The latest ABS report showed unemployment dropped to 3.7% in February, while the trend remained at 3.8%.

Australian Unemployment Rate

Aird says the sharp rise in employment (green below) in February is at odds with Commonwealth Bank data on the number of salary payments transferred into CBA accounts. The annual percentage change (blue) is declining steeply.

Australia: CBA Salary Payments (Number)

He says that the labor market should not be viewed in isolation but assessed against GDP data. GDP growth is falling and negative per capita GDP growth — indicating a per capita recession in the last three quarters — reinforces that the economy is growing below trend.
Australian Quarterly GDP

It is unusual to have such strong growth in employment in a slowing economy that is running well below trend. But it’s not unprecedented.

However, the trend in employment (blue) is still declining and ABS research (according to Aird) has previously shown that trend data is “superior” to seasonally-adjusted data (red).

Australian Employment Trend

Declining Seek job ads (blue below) since May ’22 also show that the tight labor market is now easing.

Australia: Seek Job Ads

Conclusion

The Australian labor market is expected to weaken in 2024, with the unemployment rate rising.

Poor employment growth is likely to drag GDP growth even lower.

Commbank project three RBA rate cuts of 25 basis points each, commencing in September 2024, based on a deteriorating employment market. Our own view is  less certain, given the potential of higher crude oil prices to increase inflationary pressures and slow RBA monetary easing.

Acknowledgements

Nuclear: “Energy security is national security”

Dr Stephen Wilson, Professor of Energy Management in the School of Mechanical & Mining Engineering at the University of Queensland, debunks the latest CSIRO Gencost report.

Conclusion

LCOE should not be taken seriously. The cost of energy rises as the percentage contribution from renewables grows.

Failure to address energy security is a national security issue.

Gold and stocks jump as Treasury yields plunge

The Fed is talking down the strong January PCE inflation result:

Feb 29 (Reuters) – “I expect things are going to be bumpy,” Atlanta Federal Reserve Bank President Raphael Bostic said during an interview at a banking conference in Atlanta, Georgia, after a Commerce Department report showed the core personal consumption expenditures price index rose more than 5% on an annualized basis….Bostic said his eye remains on the longer-term trends and repeated his view that he sees the U.S. central bank beginning to cut rates “in the summer time,” if the economy evolves as he expects.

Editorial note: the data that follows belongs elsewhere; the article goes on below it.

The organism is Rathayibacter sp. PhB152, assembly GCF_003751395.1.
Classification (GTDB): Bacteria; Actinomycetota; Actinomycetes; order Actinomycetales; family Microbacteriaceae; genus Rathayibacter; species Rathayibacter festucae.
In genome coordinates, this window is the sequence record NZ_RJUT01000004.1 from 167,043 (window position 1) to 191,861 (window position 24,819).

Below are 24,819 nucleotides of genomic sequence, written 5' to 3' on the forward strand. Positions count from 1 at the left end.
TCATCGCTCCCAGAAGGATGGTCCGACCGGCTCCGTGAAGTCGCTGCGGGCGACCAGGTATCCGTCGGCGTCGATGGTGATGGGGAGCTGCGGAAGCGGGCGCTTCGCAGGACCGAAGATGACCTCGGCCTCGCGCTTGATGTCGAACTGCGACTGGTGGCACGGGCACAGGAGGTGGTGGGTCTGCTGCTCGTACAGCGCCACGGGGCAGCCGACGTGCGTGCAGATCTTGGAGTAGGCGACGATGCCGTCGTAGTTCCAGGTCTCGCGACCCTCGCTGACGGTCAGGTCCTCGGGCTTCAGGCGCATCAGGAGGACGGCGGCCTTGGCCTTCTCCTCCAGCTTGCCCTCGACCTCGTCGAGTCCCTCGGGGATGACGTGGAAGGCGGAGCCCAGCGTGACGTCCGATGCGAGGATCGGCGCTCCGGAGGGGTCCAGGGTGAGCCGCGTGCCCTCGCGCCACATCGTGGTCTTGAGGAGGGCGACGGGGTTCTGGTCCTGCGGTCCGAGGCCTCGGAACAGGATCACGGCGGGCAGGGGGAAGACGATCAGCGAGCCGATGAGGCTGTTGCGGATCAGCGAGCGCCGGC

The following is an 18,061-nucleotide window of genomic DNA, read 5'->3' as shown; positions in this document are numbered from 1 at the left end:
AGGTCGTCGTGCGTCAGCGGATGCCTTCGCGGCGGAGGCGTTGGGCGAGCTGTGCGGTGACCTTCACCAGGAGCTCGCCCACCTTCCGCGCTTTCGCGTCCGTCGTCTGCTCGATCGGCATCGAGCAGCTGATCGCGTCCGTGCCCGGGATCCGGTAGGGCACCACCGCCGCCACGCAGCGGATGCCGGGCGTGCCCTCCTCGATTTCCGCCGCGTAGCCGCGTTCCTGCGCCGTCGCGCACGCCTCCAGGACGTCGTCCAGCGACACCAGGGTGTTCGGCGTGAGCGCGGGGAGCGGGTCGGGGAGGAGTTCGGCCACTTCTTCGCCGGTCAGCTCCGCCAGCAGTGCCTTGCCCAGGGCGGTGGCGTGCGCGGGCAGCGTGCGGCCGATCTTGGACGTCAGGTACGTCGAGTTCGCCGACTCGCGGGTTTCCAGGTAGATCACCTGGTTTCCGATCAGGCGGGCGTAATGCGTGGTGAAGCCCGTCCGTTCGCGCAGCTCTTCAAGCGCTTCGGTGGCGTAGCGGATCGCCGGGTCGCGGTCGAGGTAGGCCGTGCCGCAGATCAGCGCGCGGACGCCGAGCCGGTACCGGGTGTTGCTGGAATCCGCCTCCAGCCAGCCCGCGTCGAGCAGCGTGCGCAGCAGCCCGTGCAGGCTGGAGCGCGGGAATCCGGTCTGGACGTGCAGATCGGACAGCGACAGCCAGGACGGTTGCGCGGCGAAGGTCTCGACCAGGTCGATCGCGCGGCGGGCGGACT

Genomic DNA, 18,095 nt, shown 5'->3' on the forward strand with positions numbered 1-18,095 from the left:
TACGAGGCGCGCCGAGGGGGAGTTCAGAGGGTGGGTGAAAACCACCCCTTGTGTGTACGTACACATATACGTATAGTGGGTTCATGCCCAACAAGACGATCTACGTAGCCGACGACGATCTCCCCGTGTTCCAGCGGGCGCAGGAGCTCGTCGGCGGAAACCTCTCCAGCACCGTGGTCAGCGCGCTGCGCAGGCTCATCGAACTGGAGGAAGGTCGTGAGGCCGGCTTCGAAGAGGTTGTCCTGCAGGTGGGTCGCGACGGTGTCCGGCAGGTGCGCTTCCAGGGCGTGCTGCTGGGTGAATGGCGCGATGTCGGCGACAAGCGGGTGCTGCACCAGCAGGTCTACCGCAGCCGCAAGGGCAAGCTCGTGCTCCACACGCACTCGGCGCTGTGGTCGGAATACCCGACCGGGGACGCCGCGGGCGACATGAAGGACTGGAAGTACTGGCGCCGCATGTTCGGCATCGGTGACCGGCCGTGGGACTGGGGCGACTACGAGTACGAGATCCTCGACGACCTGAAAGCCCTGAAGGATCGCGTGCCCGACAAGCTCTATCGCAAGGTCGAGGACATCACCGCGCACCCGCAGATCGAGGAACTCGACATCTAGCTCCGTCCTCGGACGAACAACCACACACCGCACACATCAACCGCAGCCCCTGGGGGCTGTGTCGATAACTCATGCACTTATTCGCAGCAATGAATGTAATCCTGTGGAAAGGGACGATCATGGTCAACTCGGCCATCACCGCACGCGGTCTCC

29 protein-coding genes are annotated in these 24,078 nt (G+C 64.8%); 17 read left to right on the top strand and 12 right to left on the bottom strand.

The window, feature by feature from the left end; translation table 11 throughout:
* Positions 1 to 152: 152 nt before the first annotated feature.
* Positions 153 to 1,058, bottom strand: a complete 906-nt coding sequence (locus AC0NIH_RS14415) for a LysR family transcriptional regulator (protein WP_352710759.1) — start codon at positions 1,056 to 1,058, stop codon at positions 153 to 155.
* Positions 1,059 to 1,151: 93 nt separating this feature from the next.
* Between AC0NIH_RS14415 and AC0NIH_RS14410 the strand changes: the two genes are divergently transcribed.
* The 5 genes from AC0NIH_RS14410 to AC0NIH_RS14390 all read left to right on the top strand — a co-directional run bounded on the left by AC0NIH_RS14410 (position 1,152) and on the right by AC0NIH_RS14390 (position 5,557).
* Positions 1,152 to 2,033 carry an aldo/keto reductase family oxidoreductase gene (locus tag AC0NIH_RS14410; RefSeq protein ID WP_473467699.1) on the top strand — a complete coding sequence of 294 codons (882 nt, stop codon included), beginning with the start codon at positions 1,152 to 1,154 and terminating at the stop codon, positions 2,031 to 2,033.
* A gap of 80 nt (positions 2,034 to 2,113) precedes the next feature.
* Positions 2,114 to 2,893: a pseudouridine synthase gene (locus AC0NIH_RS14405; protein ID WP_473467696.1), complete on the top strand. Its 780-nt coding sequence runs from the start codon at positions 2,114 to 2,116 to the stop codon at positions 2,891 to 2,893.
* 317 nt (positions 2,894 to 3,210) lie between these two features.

Cleveland Fed President Loretta Mester, speaking with Yahoo! Finance later in the day, said three rate cuts is still her baseline view…..Mester said she expects employment and wage growth to cool in coming months, easing price pressures and giving her more assurance that inflation is headed sustainably back to the Fed’s goal.

Chicago Federal Reserve Bank President Austan Goolsbee also shrugged off January’s inflation data as indicative of a setback, and said he believes the disinflationary effect of last year’s supply chain improvements and immigration-fueled rise in labor supply have a “decent chance” of continuing into this year. And that, he said, means there is still scope for the U.S. economy this year to continue on what he has dubbed the “golden path” of falling inflation alongside a robust labor market and economic growth, a historically unusual pattern.

March 1 (Bloomberg) – The S&P 500 topped 5,100 — hitting its 15th record this year. Traders looked past weak economic data amid bets policymakers will be able to cut rates as soon as June. US two-year yields sank as Fed Governor Christopher Waller noted he’d like a shift in the central bank’s holdings toward a larger share of short-term Treasuries…

The 2-year yield is testing support at 4.5%.
10-Year Treasury Yield

10-Year Treasury yields broke support at 4.20%, closing at 4.18% on Friday.

10-Year Treasury Yield

The S&P 500 broke resistance at 5100 — our target from December 2023 — to make a new high at 5137. Trend Index troughs above zero flag strong buying pressure.

S&P 500

Russell 2000 Small Caps ETF (IWM) closed above resistance at 205 but we expect retracement to test the new support level.

Russell 2000 Small Caps ETF (IWM)

Gold

Spot Gold shot up to $2083 per ounce. We expect retracement to test support at $2060 but respect would be a strong bull signal, confirming a target of $2100.

Spot Gold

Financial Markets